AUSTIN (KXAN) — Have you noticed this year’s World Cup is taking place at a different time of year than normal? This is the first time in the tournament’s history that it is taking place in November and December.

It normally takes place during the summer months but because of Qatar’s extreme heat FIFA had to plan to schedule it for a cooler season. A smart decision as Qatar faces some of the most intense heat and humidity on the globe.

Extreme heat and temperatures continue to play a major role in decision-making from football tournament organizers.

With increasing temperatures, FIFA took proactive measures back in 2014 to protect their players by implementing water, and cooling breaks multiple times in a given match. These become mandatory when a certain temperature threshold is met.

Annual temperature anomalies warming rapidly in the past few decades

Present-day temperatures, not just in Qatar, but across the globe look vastly different from when the first World Cup took place over 90 years ago. Global temperatures are rising rapidly from climate change placing the health and performance of both the athletes and even the officials at risk.

It is not solely the heat, but the combination of increasing humidity becomes the primary risk to one’s health and safety. Higher humidity means less evaporation of the sweat on your skin which reduces the body’s ability to cool itself off. This further increases heat-induced illnesses such as heat stroke and heat exhaustion.

Climate change also plays a role in impacting the spectators during a tournament. With more than a million fans expected for this year’s World Cup, the young, the elderly and people with compromised immune systems are the most susceptible groups to heat-related illnesses. People who are visiting Qatar from a significantly cooler region will not be acclimated to Qatar’s heat, placing them as a susceptible group as well.

Organizers have taken proactive measures to provide all eight of Qatar’s stadiums with air conditioning; even using solar panels as its energy source.

FILE – Branding is displayed near the Doha Exhibition and Convention Center in Doha, Qatar, Thursday, March 31, 2022. Qatar’s ruling emir has lashed out at criticism of the country over its hosting of the 2022 FIFA World Cup, complaining of an “unprecedented campaign” targeting the first Arab nation to hold the tournament. (AP Photo/Darko Bandic, File)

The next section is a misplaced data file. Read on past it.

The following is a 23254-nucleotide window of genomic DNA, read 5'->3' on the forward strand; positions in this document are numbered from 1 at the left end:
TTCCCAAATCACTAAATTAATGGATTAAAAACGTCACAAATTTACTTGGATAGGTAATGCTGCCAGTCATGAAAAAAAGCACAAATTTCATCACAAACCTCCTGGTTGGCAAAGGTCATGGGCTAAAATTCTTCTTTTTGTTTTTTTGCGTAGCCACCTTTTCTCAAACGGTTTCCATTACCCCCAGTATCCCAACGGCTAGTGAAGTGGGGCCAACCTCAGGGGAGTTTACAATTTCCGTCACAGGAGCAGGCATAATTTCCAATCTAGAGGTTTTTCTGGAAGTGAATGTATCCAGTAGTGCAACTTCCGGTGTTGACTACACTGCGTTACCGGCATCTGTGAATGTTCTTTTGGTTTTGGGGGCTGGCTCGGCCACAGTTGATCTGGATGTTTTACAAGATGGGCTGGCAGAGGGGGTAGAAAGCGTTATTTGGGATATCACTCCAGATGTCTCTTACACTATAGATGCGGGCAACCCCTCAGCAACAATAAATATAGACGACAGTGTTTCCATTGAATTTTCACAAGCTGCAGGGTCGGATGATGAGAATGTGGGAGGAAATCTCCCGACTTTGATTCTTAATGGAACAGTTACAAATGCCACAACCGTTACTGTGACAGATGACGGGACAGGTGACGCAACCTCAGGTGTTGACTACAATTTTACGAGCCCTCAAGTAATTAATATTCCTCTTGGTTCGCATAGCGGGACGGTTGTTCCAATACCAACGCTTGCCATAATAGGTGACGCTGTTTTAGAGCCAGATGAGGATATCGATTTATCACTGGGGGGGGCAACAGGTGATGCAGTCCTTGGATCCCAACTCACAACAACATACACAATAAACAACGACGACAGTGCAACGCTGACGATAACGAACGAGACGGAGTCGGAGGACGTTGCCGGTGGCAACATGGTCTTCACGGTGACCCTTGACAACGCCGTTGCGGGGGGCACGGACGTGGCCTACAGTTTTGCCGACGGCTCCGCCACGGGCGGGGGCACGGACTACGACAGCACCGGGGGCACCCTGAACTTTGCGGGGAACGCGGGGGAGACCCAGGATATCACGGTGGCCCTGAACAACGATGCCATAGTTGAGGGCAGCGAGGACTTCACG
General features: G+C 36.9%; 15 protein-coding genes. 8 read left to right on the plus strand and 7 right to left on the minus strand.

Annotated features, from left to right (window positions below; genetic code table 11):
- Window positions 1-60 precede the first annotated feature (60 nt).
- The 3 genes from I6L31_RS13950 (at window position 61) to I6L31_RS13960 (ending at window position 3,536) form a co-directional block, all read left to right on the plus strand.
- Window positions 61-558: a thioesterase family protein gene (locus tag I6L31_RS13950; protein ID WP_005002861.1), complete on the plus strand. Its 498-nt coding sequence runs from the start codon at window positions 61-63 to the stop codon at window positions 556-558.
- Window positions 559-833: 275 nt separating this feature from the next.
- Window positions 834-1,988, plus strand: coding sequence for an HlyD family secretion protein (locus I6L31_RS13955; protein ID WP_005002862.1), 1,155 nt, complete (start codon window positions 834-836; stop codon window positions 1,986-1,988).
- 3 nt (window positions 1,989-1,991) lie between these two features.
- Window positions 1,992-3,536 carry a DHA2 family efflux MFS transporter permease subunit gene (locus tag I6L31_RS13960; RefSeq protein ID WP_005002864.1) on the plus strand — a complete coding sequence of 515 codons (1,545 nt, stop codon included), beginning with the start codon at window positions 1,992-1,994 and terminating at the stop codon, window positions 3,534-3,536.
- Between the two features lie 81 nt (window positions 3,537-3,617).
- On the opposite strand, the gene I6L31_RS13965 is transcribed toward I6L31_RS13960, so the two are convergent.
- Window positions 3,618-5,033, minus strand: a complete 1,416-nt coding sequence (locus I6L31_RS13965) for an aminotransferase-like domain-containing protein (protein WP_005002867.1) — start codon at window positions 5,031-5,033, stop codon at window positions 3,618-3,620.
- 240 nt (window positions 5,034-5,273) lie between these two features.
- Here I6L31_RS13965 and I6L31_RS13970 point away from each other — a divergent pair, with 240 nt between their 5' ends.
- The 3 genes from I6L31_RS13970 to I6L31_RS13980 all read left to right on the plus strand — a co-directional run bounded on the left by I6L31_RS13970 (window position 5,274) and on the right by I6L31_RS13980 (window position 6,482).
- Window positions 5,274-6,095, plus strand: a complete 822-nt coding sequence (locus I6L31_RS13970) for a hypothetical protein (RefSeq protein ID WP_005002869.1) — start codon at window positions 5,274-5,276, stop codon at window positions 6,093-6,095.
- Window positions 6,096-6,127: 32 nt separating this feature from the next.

Transportation, materials, construction and energy consumption to name a few, that are required to organize and run the World Cup contribute a large amount of greenhouse gas emissions.

According to our partners over at Climate Central, the largest share of these heat-trapping emissions from this year’s World Cup are expected to come from air travel.

This is mainly from visitors arriving internationally. This equates to 52% of the emissions while infrastructure construction and operation takes second place landing at 24%.

But organizers continue to enact plans in order to reduce the tournament’s carbon footprint. In 2018, FIFA signed on to the UN Sports for Climate Action Framework to reduce FIFA’s emissions by 50% by 2030 and reach net-zero by 2040. You can find their outlined plan to reach these goals here: FIFA Climate Strategy.

You can read more about FIFA’s carbon footprint, and their plans to offset it here. You can learn more about the independent analysis done by Carbon Market Watch that may otherwise suggest a misleading underestimate of FIFA’s carbon footprint here.